Wildcards in string equality testing

How can I match a string with a template, where the template uses asteriskses (*) to specify a wildcard?

The wildcard should match any amount of characters, but should also be escapable (\* should not be detected as a wildcard)

For example, I should get these results using the wildcard function wildCompare(string, template) (just as an example)

t = "*have some bacon"
wildCompare("Here, have some bacon", t) // true
wildCompare("Can I have some bacon please", t) // false
wildCompare("have some bacon", t) // true
t = "* \*LOL\* *"
wildCompare("*LOL*", t) // false
wildCompare("Haha *LOL* .", t) // true
t = "hello"
wildCompare("Hi, hello", t) // false
wildCompare("hello, hi", t) // false
wildCompare("hello", t) // true
t = "j*t";
wildCompare("javascript", t) // true
wildCompare("jscript", t) // true
wildCompare("Javascript", t) // false
wildCompare("just out", t) // true
wildCompare("just out here", t) // false

I'm not very confident in regex, but I could imagine that some kind of code that loops over the characters in a string to see if it is a wildcard would work, however, I am not entirely sure how this could be implemented to work in the way specified above.

After testing the two answers below, the indexOf method created by Cerbrus seems to be the fastest, however, his implementation does not support escaping of wildcards.

Answers:

Answer

Something like this works, if you ignore the need to escape the wildcard:

t = "I*have some bacon"
function wildCompare(string, search){
    var prevIndex = -1,
        array = search.split('*'), // Split the search string up in sections.
        result = true;
    for(var i = 0; i < array.length && result; i++){ // For each search section
        var index = string.indexOf(array[i]); // Find the location of the current search section
        if(index == -1 || index < prevIndex){ // If the section isn't found, or it's placed before the previous section...
            return false;
        }
    }
    return result;
}

Results:

wildCompare("Here, have some bacon", t) // False
wildCompare("I would like to have some bacon please", t) // True
wildCompare("I have some bacon", t)) // True

The easiest way to work around the "Wildcard escaping" thing would be to make the wildcard a variable character:

function wildCompare(string, search, wildcard){
    var prevIndex = -1,
        sa = search.split(wildcard),
        // Etc

This way, you can specify what the wildcard character(s) are, allowing for a little more flexibility.


Disclaimer:
I'm sure there's plenty of reasons this code isn't "good", "efficient", or something like that, but it's a way it could be done. Also, it might return incorrect values in some cases.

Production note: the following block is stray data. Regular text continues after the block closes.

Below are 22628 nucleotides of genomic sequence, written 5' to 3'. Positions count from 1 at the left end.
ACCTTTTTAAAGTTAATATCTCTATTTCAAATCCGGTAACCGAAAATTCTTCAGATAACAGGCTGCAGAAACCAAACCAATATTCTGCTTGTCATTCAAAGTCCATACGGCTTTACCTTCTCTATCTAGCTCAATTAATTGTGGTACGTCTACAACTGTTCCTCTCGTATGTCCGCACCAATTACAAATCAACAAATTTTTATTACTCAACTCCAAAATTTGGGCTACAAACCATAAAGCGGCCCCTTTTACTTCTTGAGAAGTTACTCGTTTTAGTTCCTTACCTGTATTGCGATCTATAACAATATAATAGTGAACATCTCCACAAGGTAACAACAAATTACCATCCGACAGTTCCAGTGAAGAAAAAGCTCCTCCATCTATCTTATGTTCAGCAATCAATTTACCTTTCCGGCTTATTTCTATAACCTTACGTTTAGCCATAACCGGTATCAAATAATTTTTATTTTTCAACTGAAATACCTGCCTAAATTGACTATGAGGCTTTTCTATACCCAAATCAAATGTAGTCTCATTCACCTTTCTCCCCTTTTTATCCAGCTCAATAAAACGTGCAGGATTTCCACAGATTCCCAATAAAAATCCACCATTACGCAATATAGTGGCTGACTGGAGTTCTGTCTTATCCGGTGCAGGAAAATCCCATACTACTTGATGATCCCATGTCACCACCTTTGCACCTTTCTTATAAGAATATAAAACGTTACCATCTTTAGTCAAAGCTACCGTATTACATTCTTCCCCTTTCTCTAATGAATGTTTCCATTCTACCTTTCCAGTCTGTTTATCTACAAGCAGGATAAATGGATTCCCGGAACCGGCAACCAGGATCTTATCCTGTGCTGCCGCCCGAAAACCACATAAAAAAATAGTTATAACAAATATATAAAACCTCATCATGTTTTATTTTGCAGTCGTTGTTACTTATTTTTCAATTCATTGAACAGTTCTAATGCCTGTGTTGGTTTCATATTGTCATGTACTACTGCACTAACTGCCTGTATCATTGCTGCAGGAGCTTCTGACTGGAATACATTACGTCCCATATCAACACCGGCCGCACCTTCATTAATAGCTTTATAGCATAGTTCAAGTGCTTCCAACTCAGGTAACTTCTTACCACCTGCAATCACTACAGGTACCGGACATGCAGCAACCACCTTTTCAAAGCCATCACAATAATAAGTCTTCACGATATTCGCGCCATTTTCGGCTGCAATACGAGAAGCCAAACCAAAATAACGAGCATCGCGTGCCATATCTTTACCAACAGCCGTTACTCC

mrfishie fixed the function for mutliple sequential wildcards:

function wildCompareNew(string, search) {
    var startIndex = 0, array = search.split('*');
    for (var i = 0; i < array.length; i++) {
        var index = string.indexOf(array[i], startIndex);
        if (index == -1) return false;
        else startIndex = index;
    }
    return true;
}

Fiddle

Answer

As long as you include preg_quote from PHPJS (to replace characters that shouldn't get replaced by regex, such as .), then you can do this in one line using regex. It will also ignore your escaped characters.

function preg_quote(str, delimiter) {
  //  discuss at: http://phpjs.org/functions/preg_quote/
  // original by: booeyOH
  // improved by: Ates Goral (http://magnetiq.com)
  // improved by: Kevin van Zonneveld (http://kevin.vanzonneveld.net)
  // improved by: Brett Zamir (http://brett-zamir.me)
  // bugfixed by: Onno Marsman
  //   example 1: preg_quote("$40");
  //   returns 1: '\\$40'
  //   example 2: preg_quote("*RRRING* Hello?");
  //   returns 2: '\\*RRRING\\* Hello\\?'
  //   example 3: preg_quote("\\.+*?[^]$(){}=!<>|:");
  //   returns 3: '\\\\\\.\\+\\*\\?\\[\\^\\]\\$\\(\\)\\{\\}\\=\\!\\<\\>\\|\\:'

  return String(str)
    .replace(new RegExp('[.\\\\+*?\\[\\^\\]$(){}=!<>|:\\' + (delimiter || '') + '-]', 'g'), '\\$&');
}

function wildCompare(str, search) {
    return str.match(new RegExp('^' + preg_quote(search).replace(/\\\*/g, '.*').replace(/\\\.\*/g, '\*') + '$')) !== null;
}

Please note that in order to escape a character you need to use \\* instead of \* (as the latter escapes the * and turns into * before we can do anything.

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